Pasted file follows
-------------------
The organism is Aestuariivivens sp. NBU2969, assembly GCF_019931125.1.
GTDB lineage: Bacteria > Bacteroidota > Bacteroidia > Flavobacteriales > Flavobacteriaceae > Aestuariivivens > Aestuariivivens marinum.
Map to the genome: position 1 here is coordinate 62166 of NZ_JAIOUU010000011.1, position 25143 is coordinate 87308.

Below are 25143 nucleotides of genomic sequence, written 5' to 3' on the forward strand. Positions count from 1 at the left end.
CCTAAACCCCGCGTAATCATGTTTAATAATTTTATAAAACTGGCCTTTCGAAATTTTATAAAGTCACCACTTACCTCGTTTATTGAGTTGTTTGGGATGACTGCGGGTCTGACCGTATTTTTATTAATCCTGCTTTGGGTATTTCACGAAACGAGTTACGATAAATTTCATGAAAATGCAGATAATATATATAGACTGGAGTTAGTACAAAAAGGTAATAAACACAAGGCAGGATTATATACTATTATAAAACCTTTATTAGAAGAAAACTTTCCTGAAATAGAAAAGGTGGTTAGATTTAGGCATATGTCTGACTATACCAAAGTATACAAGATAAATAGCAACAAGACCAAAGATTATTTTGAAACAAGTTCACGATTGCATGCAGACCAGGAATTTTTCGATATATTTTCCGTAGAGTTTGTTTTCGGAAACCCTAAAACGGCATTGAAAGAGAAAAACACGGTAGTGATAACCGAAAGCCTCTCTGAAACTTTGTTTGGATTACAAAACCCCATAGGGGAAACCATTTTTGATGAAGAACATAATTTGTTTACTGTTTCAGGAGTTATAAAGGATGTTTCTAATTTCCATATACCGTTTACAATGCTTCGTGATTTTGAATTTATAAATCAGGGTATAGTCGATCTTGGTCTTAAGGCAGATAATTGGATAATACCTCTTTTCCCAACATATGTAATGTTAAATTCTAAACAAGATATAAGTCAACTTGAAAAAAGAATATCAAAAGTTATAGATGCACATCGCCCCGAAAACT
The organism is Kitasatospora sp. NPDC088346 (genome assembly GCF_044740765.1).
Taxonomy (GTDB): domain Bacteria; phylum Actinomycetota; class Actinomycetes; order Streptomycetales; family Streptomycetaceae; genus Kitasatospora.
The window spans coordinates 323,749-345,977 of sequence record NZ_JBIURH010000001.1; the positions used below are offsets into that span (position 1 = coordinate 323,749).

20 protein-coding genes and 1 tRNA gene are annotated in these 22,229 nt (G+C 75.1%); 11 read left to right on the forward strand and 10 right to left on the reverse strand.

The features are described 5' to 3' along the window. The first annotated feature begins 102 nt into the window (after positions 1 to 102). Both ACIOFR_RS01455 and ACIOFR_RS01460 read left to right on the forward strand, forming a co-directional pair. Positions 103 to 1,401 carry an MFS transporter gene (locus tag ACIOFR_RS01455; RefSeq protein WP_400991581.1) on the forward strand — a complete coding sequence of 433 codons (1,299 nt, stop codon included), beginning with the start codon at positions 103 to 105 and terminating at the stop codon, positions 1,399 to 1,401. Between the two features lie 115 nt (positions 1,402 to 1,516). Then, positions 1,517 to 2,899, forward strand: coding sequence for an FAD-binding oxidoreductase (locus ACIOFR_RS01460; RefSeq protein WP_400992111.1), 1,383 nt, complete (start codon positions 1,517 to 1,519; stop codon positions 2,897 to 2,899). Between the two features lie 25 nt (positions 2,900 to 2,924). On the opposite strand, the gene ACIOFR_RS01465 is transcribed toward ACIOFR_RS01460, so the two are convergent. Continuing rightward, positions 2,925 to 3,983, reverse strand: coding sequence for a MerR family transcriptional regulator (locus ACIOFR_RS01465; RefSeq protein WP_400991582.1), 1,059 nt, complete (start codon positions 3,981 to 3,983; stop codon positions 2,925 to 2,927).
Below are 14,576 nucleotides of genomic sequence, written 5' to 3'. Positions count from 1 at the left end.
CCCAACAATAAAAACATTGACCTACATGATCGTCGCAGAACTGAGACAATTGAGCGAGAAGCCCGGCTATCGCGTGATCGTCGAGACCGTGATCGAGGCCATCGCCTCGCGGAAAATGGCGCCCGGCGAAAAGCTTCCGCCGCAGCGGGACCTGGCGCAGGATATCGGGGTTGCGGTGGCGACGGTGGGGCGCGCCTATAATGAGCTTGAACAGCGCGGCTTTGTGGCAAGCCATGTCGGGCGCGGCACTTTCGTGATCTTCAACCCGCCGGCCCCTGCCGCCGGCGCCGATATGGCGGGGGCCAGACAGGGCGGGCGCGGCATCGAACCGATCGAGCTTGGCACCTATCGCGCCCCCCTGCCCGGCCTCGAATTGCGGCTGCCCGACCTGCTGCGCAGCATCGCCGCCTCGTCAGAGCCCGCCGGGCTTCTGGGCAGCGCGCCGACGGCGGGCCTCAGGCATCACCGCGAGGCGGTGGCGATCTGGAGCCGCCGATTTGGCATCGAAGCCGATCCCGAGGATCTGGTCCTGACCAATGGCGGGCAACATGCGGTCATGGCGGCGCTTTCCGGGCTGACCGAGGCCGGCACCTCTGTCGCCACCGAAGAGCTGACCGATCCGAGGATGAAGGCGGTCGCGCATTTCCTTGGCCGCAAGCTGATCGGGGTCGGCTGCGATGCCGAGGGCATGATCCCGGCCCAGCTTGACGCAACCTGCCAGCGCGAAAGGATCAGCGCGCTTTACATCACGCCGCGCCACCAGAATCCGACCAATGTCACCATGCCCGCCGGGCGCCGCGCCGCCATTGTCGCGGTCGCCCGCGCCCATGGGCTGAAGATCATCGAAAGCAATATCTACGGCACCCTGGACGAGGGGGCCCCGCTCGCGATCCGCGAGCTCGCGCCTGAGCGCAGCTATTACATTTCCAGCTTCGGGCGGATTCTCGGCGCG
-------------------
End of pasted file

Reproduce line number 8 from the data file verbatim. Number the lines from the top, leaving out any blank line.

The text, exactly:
The window spans coordinates 323,749-345,977 of sequence record NZ_JBIURH010000001.1; the positions used below are offsets into that span (position 1 = coordinate 323,749).